When an agreement of sale is entered into for the sale of immovable property between a seller and purchaser, there are a number of charges which may arise in addition to the purchase price. Like all sales and transactions, some form of taxation is applicable.
In the interest of property, SARS has enforced taxation through two means, VAT and transfer duty. It is important to note that VAT and transfer duty are mutually exclusive and only one of them can be applicable in a single transaction.
When is transfer duty payable?
The general rule is that if a transaction is exempt from VAT, then transfer duty is payable on the purchase price. When the purchaser is not registered for VAT and the purchase price is greater than the stipulated SARS threshold of R1,000,000 (as it currently stands) then transfer duty is applicable.
This is calculated by means of a tiered scale, based on the to the purchase price of the immovable property.
The current formula for transfer duty is:
|1 – 1000 000||0%|
|1 000 001 – 1 375 000||3% of the value above R1 000 000|
|1 375 001 – 1 925 000||R11 250 + 6% of the value above R 1 375 000|
|1 925 001 – 2 475 000||R44 250 + 8% of the value above R 1 925 000|
|2 475 001 – 11 000 000||R88 250 +11% of the value above R2 475 000|
|11 000 001 and above||R1 026 000 + 13% of the value exceeding R11 000 000|
Exemptions from transfer duty are regulated by section 9 of the Transfer Duty Act. The Act enlists several exemptions some of which include:
- Property acquired by the government
- Property that is subject to VAT
- Property transferred from a deceased estate; and
- Property transferred as a result of divorce.
When is a property zero-rated for VAT?
SARS has offered the benefit of zero-rating commercial property transactions where both parties are VAT vendors and they comply with all additional SARS requirements.
Where a VAT vendor sells a property, which forms part of his or her enterprise, to another VAT vendor as a going concern, the sale is zero-rated for VAT purposes. In order for a sale to be a going concern for VAT purposes the listed requirements will need to be met:
- The seller and purchaser must both be VAT vendors;
- The property must consist of an enterprise or part of an enterprise that is capable of operating separately;
- The parties must agree in writing that the supply is a going concern;
- The parties must agree in writing that the enterprise is an income-earning activity on the date of transfer;
- The assets necessary for carrying on the enterprise must be included in the sale; and
- The parties must agree in writing that the sale includes VAT at the zero-rate.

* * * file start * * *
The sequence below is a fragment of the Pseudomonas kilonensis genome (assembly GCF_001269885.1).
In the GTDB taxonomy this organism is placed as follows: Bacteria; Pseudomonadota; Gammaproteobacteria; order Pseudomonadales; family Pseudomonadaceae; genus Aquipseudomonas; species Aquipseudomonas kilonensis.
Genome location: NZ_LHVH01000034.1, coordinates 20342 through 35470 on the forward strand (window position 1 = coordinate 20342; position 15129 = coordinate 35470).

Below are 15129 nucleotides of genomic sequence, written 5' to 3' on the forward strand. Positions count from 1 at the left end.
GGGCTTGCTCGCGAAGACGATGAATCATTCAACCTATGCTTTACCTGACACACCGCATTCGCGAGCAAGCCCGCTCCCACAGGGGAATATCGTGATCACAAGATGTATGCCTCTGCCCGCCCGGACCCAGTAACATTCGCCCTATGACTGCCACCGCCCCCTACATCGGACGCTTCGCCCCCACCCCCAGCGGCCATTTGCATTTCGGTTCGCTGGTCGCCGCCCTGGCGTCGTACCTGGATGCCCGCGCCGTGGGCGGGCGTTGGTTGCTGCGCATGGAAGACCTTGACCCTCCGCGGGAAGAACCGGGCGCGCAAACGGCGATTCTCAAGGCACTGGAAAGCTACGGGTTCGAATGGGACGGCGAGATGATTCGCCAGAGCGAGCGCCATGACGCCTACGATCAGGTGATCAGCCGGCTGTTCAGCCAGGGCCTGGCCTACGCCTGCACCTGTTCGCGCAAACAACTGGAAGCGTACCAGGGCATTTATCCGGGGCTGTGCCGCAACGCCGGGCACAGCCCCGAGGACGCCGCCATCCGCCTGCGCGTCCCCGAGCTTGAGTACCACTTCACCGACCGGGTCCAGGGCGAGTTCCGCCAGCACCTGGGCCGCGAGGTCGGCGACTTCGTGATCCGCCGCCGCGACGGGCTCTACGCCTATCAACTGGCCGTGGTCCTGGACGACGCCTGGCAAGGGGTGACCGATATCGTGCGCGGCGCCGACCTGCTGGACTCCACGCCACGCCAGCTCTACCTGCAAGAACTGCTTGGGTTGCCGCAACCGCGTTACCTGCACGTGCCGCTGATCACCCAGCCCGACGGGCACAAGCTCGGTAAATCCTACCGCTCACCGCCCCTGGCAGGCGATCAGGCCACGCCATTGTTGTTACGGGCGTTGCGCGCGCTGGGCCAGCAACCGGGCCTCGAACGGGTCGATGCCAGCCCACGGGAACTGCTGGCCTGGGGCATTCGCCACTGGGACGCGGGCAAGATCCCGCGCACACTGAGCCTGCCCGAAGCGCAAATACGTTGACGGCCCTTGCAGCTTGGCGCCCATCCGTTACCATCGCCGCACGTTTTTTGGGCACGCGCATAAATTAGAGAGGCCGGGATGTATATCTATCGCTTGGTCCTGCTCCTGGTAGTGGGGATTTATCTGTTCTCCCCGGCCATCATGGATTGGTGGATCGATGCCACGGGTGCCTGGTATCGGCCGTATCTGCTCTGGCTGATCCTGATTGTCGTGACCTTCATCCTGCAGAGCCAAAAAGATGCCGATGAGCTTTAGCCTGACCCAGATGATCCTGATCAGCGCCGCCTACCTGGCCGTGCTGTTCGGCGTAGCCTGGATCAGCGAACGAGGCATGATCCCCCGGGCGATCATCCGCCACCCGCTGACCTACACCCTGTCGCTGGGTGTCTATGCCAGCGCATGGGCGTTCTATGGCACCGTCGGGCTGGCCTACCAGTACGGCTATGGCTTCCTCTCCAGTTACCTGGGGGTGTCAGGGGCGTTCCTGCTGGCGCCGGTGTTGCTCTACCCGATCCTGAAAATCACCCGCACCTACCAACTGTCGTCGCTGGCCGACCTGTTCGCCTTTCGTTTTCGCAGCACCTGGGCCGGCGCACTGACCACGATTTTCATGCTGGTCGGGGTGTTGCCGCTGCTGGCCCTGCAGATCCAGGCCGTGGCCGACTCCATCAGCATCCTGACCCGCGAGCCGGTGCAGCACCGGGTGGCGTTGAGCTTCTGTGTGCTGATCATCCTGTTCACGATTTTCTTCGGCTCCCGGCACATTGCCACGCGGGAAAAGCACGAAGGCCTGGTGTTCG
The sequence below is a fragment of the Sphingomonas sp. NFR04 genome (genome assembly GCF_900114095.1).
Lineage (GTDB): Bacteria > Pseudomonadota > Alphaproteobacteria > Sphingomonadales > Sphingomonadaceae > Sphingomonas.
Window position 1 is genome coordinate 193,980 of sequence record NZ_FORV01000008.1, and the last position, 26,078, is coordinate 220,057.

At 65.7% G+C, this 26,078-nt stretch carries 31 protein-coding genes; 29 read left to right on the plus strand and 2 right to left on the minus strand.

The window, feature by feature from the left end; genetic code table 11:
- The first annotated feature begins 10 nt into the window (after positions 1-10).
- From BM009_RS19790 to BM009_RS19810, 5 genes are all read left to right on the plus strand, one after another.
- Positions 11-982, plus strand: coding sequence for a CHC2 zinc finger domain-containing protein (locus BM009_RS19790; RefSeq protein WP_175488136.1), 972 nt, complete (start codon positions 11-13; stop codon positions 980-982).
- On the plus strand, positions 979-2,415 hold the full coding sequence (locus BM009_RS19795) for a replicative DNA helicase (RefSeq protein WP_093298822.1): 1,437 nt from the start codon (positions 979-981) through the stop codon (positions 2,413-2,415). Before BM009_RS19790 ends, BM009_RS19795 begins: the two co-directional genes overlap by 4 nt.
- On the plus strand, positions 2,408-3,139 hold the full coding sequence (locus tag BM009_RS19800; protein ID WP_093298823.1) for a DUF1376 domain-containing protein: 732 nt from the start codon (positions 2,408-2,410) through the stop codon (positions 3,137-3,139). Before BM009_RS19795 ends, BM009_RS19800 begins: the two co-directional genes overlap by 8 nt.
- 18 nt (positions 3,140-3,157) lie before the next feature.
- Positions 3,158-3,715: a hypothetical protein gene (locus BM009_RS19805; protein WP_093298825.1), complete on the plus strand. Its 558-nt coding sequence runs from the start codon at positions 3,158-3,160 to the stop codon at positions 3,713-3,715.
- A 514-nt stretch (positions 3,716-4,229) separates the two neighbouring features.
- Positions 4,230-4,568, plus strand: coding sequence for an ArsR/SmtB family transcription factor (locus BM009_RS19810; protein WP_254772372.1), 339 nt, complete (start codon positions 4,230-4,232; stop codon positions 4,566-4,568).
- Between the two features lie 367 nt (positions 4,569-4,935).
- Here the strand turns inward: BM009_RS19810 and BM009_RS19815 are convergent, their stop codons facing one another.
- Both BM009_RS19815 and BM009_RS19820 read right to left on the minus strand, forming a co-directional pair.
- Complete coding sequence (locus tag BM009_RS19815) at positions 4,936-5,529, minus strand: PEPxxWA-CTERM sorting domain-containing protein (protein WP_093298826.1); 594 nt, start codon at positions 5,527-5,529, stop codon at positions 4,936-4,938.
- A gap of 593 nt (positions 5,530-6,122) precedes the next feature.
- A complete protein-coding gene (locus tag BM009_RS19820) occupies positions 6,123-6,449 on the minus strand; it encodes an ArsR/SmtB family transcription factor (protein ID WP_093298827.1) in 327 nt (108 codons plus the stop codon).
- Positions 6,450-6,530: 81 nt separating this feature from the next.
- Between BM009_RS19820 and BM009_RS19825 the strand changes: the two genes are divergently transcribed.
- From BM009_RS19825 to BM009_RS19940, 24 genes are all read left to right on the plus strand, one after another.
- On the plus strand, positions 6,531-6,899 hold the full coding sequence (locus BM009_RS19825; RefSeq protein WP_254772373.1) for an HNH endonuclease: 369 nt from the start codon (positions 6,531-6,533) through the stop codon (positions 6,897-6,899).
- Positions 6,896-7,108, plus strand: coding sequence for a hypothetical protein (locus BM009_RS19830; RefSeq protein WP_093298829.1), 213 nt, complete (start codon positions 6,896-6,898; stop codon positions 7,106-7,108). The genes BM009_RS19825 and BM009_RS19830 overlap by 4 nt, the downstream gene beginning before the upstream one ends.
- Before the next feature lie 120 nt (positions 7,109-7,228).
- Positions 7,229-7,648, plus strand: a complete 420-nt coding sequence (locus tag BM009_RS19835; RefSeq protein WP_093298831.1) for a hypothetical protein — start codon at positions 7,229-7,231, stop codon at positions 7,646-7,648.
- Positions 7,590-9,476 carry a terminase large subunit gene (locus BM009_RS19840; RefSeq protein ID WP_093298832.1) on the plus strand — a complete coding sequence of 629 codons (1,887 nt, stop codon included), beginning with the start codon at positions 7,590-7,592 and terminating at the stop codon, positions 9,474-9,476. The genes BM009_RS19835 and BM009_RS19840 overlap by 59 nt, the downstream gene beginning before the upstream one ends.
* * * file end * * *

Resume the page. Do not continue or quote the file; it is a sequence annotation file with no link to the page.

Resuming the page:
Notational input tax credit
If the purchaser is a VAT vendor for the purpose of trading in property and the seller is not a VAT vendor, then the sale will not be subject to VAT and normal transfer duty will be payable. In such instances, the purchaser could qualify for a “notional input tax credit”. This means that the purchaser could claim the transfer duty paid on the transaction back from SARS, as if the amount was VAT which was paid by the purchaser to the seller on the purchase.
Risks of zero-rated VAT
SARS have the authority to demand that the full VAT amount be payable if the application for zero VAT rating is unsuccessful. A clause must be included in the purchase agreement stating that the purchase price will increase to cover the potential addition of VAT to the sale price.
To avoid any problems with zero-rating the property transaction, the purchaser should check that the seller’s tax affairs are fully up to date and paid up. It is also important to ensure that the offer to purchase agreement has been properly drawn up to contain all the relevant information and required clauses.
Speak to a conveyancing expert
Negotiating the somewhat complex process of property sales that are VAT or zero-rated VAT transactions, requires a well-constructed sale agreement, ensuring that all the requirements are met. It is of great importance that one is acquainted with relevant provisions and policies prior to initiating the transfer of property.
Should you require any further information regarding the applicable taxation during the transfer of property, please contact our experienced Conveyancing and Property Law team.
For Conveyancing and Property Law expertise
The articles on these web pages are provided for general information purposes only. Whilst care has been taken to ensure accuracy, the content provided is not intended to stand alone as legal advice. Always consult a suitably qualified attorney on any specific legal problem or matter.